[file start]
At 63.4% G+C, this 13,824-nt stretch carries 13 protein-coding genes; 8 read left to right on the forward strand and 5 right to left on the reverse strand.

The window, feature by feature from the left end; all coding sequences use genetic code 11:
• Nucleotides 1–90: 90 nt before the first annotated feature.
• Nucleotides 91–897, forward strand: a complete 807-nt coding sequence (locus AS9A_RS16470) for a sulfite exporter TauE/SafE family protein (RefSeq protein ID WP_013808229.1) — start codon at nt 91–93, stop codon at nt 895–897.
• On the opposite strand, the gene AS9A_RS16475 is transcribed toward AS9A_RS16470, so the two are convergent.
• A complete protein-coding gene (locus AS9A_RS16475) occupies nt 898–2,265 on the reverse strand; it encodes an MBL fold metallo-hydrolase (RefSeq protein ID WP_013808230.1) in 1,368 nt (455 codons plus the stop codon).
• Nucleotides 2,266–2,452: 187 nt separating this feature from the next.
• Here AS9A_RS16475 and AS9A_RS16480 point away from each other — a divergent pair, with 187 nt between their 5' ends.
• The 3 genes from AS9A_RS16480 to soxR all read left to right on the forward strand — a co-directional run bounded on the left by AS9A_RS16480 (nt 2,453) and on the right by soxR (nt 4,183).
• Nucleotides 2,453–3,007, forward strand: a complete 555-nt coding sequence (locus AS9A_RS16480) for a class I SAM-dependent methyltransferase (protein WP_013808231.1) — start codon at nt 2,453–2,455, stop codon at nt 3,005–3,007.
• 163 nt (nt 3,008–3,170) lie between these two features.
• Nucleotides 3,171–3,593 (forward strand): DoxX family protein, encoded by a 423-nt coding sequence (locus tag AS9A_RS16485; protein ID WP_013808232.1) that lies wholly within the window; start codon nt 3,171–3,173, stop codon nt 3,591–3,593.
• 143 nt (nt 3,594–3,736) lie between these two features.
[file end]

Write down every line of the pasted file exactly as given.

At 63.4% G+C, this 13,824-nt stretch carries 13 protein-coding genes; 8 read left to right on the forward strand and 5 right to left on the reverse strand.

The window, feature by feature from the left end; all coding sequences use genetic code 11:
• Nucleotides 1–90: 90 nt before the first annotated feature.
• Nucleotides 91–897, forward strand: a complete 807-nt coding sequence (locus AS9A_RS16470) for a sulfite exporter TauE/SafE family protein (RefSeq protein ID WP_013808229.1) — start codon at nt 91–93, stop codon at nt 895–897.
• On the opposite strand, the gene AS9A_RS16475 is transcribed toward AS9A_RS16470, so the two are convergent.
• A complete protein-coding gene (locus AS9A_RS16475) occupies nt 898–2,265 on the reverse strand; it encodes an MBL fold metallo-hydrolase (RefSeq protein ID WP_013808230.1) in 1,368 nt (455 codons plus the stop codon).
• Nucleotides 2,266–2,452: 187 nt separating this feature from the next.
• Here AS9A_RS16475 and AS9A_RS16480 point away from each other — a divergent pair, with 187 nt between their 5' ends.
• The 3 genes from AS9A_RS16480 to soxR all read left to right on the forward strand — a co-directional run bounded on the left by AS9A_RS16480 (nt 2,453) and on the right by soxR (nt 4,183).
• Nucleotides 2,453–3,007, forward strand: a complete 555-nt coding sequence (locus AS9A_RS16480) for a class I SAM-dependent methyltransferase (protein WP_013808231.1) — start codon at nt 2,453–2,455, stop codon at nt 3,005–3,007.
• 163 nt (nt 3,008–3,170) lie between these two features.
• Nucleotides 3,171–3,593 (forward strand): DoxX family protein, encoded by a 423-nt coding sequence (locus tag AS9A_RS16485; protein ID WP_013808232.1) that lies wholly within the window; start codon nt 3,171–3,173, stop codon nt 3,591–3,593.
• 143 nt (nt 3,594–3,736) lie between these two features.